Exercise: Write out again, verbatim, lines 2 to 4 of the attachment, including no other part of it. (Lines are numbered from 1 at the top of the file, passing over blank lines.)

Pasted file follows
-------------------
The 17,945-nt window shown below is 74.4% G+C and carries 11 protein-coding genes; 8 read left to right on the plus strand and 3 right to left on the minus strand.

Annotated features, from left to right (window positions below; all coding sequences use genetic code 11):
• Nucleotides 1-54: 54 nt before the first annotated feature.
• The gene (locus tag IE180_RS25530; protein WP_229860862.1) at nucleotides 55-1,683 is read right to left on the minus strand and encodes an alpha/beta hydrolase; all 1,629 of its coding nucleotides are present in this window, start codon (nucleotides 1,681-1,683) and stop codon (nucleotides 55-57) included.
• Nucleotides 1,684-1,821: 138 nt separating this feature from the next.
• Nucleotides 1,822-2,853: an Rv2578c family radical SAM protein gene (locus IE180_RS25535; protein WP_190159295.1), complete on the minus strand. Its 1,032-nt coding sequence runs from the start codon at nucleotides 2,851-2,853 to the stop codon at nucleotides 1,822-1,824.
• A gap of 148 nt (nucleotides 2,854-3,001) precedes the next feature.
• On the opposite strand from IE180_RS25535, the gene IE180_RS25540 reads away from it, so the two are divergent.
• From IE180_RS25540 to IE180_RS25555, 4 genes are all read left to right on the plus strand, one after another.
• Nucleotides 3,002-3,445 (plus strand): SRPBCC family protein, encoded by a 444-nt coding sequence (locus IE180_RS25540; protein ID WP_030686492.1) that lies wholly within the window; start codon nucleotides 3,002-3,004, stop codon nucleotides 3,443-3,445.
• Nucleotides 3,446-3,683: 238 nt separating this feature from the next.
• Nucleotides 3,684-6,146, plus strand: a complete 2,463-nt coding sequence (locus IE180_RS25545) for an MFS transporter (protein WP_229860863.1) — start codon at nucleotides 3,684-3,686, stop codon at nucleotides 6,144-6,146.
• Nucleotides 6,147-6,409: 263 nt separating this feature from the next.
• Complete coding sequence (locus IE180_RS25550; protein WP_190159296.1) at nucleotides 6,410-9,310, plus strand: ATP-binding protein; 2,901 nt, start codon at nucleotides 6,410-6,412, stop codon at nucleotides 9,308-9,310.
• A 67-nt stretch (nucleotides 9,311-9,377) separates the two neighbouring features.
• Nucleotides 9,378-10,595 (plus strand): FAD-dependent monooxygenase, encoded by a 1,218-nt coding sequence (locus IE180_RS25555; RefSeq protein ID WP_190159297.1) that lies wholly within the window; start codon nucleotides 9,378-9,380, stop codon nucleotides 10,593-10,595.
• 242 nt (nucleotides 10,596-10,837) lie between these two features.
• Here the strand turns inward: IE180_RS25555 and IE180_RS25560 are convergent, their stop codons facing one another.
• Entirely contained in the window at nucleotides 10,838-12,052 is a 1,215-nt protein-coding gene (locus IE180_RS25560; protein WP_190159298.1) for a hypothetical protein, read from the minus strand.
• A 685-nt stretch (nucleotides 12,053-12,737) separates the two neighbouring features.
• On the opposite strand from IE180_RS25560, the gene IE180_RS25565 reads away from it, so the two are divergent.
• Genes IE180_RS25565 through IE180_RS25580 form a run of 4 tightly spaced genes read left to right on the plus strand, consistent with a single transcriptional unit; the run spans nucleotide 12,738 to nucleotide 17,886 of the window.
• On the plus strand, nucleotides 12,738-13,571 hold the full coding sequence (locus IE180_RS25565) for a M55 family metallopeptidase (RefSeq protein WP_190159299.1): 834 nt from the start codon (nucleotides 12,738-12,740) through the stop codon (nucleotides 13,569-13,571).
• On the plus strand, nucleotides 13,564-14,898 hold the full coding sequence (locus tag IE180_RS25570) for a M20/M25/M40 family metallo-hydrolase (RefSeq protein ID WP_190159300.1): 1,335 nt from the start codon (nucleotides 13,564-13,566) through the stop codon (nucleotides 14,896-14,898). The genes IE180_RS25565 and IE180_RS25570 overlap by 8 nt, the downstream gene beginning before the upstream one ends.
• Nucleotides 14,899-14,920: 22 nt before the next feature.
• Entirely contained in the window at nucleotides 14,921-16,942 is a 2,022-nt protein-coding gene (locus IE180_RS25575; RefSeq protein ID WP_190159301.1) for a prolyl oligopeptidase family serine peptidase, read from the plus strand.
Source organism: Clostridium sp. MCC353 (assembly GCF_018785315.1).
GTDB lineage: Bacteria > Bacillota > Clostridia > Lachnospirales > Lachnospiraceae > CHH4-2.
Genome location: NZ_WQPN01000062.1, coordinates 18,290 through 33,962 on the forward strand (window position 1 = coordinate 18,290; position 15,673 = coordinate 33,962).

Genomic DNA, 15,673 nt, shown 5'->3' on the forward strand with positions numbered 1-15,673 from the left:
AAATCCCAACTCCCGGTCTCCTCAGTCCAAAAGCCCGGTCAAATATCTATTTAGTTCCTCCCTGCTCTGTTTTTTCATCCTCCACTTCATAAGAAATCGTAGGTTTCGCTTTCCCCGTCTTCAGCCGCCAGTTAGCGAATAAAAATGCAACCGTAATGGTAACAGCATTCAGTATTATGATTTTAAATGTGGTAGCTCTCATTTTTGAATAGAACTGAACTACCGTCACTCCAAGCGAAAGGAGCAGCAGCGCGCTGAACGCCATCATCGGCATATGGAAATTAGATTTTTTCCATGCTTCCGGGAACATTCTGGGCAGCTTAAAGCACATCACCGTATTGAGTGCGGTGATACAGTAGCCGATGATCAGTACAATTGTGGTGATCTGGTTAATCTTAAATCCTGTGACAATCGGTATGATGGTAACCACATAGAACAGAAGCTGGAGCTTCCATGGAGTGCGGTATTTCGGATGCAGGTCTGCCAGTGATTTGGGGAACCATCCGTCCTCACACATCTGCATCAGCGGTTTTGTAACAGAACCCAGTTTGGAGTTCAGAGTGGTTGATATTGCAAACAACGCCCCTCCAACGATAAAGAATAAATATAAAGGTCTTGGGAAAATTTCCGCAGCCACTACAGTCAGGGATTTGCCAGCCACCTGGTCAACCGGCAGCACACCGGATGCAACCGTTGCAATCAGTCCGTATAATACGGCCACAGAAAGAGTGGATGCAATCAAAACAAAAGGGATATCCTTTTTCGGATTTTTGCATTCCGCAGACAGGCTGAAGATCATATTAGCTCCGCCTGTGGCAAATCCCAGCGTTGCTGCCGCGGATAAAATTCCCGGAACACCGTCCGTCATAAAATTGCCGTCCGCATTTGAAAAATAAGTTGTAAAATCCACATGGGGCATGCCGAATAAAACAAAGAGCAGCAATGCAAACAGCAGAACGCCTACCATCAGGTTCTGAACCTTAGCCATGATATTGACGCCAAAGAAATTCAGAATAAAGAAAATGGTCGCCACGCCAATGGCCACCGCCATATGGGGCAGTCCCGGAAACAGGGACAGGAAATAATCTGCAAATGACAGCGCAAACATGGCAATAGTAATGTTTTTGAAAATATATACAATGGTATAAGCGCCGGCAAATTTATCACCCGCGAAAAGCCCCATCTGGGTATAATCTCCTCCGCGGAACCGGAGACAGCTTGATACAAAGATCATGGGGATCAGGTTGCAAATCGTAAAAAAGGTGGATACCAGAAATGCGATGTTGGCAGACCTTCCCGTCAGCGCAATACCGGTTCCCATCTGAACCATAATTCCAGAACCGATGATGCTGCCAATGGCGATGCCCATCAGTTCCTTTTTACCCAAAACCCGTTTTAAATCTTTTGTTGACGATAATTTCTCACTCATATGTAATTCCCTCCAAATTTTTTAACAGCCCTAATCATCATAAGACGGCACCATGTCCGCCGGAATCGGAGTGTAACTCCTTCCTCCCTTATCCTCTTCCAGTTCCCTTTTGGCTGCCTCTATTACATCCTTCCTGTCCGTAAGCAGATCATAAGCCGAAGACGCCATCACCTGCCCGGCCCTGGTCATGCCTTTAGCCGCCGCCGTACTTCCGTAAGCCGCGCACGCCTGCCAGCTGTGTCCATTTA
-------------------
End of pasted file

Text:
Annotated features, from left to right (window positions below; all coding sequences use genetic code 11):
• Nucleotides 1-54: 54 nt before the first annotated feature.
• The gene (locus tag IE180_RS25530; protein WP_229860862.1) at nucleotides 55-1,683 is read right to left on the minus strand and encodes an alpha/beta hydrolase; all 1,629 of its coding nucleotides are present in this window, start codon (nucleotides 1,681-1,683) and stop codon (nucleotides 55-57) included.